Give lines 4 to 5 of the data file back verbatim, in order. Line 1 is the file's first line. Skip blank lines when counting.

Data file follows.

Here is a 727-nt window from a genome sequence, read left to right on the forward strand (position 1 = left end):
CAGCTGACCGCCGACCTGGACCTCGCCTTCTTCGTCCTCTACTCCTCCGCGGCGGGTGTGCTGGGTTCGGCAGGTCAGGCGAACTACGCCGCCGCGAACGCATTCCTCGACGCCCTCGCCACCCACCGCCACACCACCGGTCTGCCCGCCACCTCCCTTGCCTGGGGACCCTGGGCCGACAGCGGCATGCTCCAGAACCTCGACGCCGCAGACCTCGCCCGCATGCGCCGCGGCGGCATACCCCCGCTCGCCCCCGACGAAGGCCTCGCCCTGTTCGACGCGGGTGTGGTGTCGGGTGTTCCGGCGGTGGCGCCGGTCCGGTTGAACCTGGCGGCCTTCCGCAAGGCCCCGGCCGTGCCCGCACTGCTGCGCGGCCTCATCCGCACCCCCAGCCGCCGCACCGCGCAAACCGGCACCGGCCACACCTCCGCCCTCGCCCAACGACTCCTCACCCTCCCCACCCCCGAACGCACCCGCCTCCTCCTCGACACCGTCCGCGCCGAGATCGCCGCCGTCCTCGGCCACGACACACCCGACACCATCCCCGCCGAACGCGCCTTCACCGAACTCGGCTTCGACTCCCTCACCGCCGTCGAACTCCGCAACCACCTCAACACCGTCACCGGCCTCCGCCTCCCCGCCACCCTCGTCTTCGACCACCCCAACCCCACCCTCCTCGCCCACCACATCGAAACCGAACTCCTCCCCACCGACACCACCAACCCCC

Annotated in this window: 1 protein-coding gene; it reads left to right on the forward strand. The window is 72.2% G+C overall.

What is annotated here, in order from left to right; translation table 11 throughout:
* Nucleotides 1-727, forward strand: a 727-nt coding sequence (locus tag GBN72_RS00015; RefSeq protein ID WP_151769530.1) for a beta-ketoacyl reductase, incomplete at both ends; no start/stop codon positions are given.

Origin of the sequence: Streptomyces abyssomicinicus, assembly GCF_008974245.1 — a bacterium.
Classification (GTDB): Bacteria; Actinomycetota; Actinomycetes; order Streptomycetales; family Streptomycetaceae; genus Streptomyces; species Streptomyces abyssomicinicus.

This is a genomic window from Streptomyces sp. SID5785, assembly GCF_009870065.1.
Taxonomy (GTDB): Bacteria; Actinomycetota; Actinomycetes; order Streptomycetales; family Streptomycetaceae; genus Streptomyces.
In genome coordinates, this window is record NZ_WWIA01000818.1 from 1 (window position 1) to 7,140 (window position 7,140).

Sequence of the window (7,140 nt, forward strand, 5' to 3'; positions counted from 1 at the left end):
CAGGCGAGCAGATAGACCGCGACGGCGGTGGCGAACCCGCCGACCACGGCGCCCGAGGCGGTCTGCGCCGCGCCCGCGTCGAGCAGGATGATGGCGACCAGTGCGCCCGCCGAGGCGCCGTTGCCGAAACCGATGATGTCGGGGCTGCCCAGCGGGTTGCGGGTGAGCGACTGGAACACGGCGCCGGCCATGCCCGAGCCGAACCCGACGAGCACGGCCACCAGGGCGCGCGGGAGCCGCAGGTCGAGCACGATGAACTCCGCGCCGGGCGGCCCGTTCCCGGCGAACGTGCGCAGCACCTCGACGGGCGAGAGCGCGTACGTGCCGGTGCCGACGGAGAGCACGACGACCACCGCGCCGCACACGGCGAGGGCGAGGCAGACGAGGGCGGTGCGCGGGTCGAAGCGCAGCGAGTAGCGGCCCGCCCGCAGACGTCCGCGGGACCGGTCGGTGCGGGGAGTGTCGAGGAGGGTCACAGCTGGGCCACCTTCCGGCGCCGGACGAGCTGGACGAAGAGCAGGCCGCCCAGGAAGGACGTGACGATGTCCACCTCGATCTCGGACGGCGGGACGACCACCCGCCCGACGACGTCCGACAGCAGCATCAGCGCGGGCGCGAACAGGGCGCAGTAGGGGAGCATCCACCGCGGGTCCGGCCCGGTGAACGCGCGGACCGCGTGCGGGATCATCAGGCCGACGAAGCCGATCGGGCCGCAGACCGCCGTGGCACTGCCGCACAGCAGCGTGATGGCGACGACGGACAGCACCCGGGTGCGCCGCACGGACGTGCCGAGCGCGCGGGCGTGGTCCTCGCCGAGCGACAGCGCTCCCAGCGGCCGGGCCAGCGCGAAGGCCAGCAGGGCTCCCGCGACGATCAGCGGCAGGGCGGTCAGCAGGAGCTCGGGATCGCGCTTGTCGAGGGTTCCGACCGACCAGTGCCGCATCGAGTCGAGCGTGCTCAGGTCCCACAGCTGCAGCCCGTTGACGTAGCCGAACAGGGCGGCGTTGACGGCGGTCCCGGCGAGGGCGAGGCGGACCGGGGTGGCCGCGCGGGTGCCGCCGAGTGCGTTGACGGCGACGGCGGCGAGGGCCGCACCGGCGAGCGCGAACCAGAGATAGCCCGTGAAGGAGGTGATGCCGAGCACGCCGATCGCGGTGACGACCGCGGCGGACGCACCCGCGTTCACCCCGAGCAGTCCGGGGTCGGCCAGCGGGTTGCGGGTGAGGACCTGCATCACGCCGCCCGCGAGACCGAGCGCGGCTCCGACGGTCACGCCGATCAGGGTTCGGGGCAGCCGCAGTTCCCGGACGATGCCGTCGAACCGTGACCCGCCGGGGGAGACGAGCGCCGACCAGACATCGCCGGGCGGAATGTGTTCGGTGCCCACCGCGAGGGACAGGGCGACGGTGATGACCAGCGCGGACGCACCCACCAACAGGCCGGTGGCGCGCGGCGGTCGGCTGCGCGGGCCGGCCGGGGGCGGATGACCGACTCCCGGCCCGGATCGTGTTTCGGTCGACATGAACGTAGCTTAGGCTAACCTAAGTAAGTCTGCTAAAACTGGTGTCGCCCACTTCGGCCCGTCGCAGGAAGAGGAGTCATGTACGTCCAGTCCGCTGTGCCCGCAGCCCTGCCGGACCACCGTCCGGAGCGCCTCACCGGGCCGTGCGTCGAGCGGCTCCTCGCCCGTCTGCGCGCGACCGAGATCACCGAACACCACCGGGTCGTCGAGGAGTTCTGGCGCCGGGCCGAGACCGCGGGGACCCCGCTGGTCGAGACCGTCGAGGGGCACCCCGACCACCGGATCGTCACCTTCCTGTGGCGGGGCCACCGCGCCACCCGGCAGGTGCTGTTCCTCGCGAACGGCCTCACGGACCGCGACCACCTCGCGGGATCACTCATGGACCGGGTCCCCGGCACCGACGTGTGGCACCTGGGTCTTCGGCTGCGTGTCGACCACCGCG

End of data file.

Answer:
What is annotated here, in order from left to right; translation table 11 throughout:
* Nucleotides 1-727, forward strand: a 727-nt coding sequence (locus tag GBN72_RS00015; RefSeq protein ID WP_151769530.1) for a beta-ketoacyl reductase, incomplete at both ends; no start/stop codon positions are given.